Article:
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In Conversation with Michael Spence: On Globalization

Author(s): Michael Spence

Date: Aug 2, 2016

Theme(s): Finance & Macroeconomics

Insights: In Conversation With

Academic Council Chairman Michael Spence says to vilify globalization may be unfair.

Q: We are seeing a particularly divisive mood prevailing across politics around the world; first in the U.K. and Brexit, now in the U.S. and the rise of Donald Trump. Most of this sentiment appears to be directed at globalization. Does inequality lie at the heart of this anger and discontent and if so, why would this be the case?

Inequality certainly deserves to be high on the list of contributing factors. Immigration and perceived threats from terrorists also figure in the mix of populist and nationalist discontent. Finally, governance issues are also challenging. People want to have a sense of control, but increasingly feel that forces and polices that affect them are far away and not within their control. This is especially true in Europe, and was a contributing factor in Brexit.

Q: Is globalization the villain or victim when discussions about inequality are raised?  

Globalization is frequently linked to inequality. In fact, globalization – meaning the opening of the global economy – has been a major factor in declining global inequality (the result of the growth of developing countries).  But it has also contributed to rising inequality within developed countries themselves. Part of this is transitional, as these economies adapt, but it it is still a challenge that needs to be addressed.

Q: Have governments in developed countries done enough – if anything—to address this inequality? Are there any quick fixes for this dilemma?

Governments, and indeed, economists and policy makers have not done enough. The inequality trends are at least three decades old. European countries have done better in mitigating the forces (global and technological) that have pushed market outcomes in the direction of great inequality. While there are no quick fixes, there are actions that will help in the short and medium term. They depend on achieving some kind of consensus and avoiding polarization and gridlock. Well-designed social security systems, like those in the Nordic countries, do help reduce inequality and maintain social cohesion. Tax systems either help or hurt, depending upon how they are structured. Deficiencies in education and training ad re-training options can be remedied and that would make a substantial difference too.

Q: Have we seen any historic precedents to show that globalization and inequality go hand in hand? Or is the sentiment living very much in the now?

If you take the 200 years before World War II, you saw global inequality rapidly rising, because “western” countries grew and everyone else didn’t. So the past 70 years of globalization have been more inclusive in the broadest sense. In the pre-war version (of globalization) you saw colonies and empires. It was a completely different structure, and there was no modern technology to underpin globalization in its modern form.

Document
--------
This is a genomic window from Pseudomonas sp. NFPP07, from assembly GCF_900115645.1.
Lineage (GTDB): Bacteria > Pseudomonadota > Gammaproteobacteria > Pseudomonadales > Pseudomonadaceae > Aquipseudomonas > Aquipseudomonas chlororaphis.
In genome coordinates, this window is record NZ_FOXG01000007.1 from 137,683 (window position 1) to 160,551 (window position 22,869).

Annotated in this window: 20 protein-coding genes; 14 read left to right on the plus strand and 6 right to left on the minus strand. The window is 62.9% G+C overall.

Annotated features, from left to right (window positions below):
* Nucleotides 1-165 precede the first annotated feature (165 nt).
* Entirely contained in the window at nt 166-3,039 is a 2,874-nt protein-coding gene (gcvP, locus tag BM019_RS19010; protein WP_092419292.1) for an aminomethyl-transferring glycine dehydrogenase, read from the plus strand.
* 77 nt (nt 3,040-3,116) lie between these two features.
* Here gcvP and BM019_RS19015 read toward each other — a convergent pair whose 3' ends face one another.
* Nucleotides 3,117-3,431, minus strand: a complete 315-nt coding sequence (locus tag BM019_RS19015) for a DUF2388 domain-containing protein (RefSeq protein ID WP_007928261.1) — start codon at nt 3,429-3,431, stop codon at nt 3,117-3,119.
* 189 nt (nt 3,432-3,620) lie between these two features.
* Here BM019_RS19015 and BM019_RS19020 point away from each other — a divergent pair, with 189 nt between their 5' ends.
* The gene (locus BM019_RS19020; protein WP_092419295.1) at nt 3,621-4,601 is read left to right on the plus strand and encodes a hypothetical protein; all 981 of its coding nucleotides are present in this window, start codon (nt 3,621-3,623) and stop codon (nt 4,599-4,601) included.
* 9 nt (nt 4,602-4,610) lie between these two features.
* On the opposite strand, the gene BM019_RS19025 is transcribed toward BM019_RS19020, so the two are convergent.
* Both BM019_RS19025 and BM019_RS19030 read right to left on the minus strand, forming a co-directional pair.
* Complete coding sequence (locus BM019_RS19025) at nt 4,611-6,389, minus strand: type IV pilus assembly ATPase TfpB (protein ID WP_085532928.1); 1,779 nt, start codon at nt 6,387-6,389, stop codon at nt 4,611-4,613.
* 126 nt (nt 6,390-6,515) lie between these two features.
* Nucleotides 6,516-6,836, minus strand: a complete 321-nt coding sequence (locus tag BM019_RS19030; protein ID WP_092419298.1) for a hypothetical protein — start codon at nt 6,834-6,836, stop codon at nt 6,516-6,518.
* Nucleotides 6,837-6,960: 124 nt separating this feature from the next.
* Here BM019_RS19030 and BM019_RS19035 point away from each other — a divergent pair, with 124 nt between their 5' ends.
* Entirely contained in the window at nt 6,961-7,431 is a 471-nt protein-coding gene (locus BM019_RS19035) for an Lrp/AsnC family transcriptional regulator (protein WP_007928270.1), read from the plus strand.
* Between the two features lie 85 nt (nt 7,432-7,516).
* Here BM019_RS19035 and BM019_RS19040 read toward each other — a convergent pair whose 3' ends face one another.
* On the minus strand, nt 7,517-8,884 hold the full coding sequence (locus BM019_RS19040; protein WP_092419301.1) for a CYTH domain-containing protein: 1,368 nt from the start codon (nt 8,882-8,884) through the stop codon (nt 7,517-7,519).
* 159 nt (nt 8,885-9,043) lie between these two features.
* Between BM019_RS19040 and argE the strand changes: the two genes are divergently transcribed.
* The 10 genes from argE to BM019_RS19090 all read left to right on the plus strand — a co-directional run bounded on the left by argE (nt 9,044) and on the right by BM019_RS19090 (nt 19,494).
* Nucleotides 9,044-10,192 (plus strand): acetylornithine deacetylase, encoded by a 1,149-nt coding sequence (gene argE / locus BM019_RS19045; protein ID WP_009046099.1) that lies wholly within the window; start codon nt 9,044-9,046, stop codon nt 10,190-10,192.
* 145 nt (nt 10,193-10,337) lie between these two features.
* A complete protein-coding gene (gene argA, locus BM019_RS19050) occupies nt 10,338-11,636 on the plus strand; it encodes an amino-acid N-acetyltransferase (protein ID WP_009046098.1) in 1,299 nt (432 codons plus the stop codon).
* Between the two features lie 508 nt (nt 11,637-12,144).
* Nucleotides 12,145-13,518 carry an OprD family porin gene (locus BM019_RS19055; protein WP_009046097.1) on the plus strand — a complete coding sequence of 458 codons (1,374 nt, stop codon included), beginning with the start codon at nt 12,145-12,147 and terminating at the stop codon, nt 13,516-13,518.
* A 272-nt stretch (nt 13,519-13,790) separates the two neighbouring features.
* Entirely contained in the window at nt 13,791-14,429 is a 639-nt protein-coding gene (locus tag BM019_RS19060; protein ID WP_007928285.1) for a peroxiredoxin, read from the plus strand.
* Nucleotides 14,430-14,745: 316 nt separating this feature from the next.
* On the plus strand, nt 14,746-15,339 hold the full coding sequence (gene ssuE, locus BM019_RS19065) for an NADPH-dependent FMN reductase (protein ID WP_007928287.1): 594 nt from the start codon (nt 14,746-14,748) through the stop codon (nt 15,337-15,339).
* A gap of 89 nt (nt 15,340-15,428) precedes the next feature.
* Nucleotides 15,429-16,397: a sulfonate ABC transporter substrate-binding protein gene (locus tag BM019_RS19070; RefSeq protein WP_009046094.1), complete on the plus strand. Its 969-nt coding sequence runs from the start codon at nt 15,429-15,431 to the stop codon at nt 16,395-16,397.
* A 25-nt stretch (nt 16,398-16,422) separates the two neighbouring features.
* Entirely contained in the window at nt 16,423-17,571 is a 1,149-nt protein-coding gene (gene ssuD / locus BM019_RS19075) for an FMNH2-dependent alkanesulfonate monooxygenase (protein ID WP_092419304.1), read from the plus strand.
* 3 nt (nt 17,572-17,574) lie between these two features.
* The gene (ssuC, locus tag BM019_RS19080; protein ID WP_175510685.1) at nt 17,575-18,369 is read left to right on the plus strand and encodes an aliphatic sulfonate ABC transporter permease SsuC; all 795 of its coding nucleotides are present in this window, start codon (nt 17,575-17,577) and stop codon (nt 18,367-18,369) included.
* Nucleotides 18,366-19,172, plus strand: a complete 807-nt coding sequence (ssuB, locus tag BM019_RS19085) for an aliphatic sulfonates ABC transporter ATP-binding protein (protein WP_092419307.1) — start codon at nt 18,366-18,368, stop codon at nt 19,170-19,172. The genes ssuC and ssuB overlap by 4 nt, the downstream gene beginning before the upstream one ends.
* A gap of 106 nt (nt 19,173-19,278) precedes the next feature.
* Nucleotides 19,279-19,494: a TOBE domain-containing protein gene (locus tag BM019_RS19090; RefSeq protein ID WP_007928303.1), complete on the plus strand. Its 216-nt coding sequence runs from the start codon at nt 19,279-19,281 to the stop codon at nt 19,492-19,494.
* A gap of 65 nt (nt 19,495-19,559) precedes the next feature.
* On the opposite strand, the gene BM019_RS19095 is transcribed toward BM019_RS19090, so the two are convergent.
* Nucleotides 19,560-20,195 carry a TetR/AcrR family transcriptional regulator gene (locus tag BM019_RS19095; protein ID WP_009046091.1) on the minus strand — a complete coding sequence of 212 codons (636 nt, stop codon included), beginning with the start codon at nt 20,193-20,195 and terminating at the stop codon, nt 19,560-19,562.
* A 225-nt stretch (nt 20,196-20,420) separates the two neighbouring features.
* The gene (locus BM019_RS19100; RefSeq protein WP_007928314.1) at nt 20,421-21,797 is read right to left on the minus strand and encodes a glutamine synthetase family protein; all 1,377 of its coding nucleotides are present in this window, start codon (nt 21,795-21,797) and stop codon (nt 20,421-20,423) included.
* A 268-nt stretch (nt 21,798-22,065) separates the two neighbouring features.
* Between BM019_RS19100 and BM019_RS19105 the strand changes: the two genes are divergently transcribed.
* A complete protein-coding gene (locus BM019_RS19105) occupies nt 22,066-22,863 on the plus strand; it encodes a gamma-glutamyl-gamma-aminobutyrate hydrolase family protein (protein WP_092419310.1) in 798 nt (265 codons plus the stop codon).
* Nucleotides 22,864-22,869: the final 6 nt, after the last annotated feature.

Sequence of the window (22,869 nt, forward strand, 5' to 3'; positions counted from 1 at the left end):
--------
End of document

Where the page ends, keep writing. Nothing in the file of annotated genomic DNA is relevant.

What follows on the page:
Q: If globalization is seen as a villain, how do governments, economies change this perception that inequality and globalization go hand-in-hand?

Globalization hasn’t really been a villain, but it has been more complex in distributional terms than was acknowledged. Economists have contributed to this, as did politicians and other elites. Economists, in particular, held to the belief that the overall net benefits of globalization were positive (probably true) and assumed that somehow the benefits would be distributed equally. But this last point is naïve. There are no mechanisms, for example, for substantial redistribution across national boundaries. And even within countries, distributional issues were largely ignored. This is changing now, but it is a late start, and this late start has unleashed populist and nationalist forces.

One reason for the neglect of distributional issues, especially in the United States, was that in the first three decades after World War II, the early years of globalization, the distributional aspects of growth patterns were quite benign. Distribution seemed to take care of itself. But that pattern shifted in the 1970s and became steadily worse. The post-crisis period highlighted the issues, because adverse distributional trends in low- or no-growth settings are particularly problematic, because lower income segments are actually losing ground in absolute terms.

One way to describe the challenge is that governments and other institutions need to work to restore inclusiveness to growth patterns. That means less extreme income and wealth inequality. But there needs to be more than that. The skills and human capital needed to keep up with the changing demands of work, because globalization and technology have changed the demand side of labor markets very quickly and the response rate on the supply side has come more slowly. Also, until recently, we have seen weak and slow policy responses on the part of governments.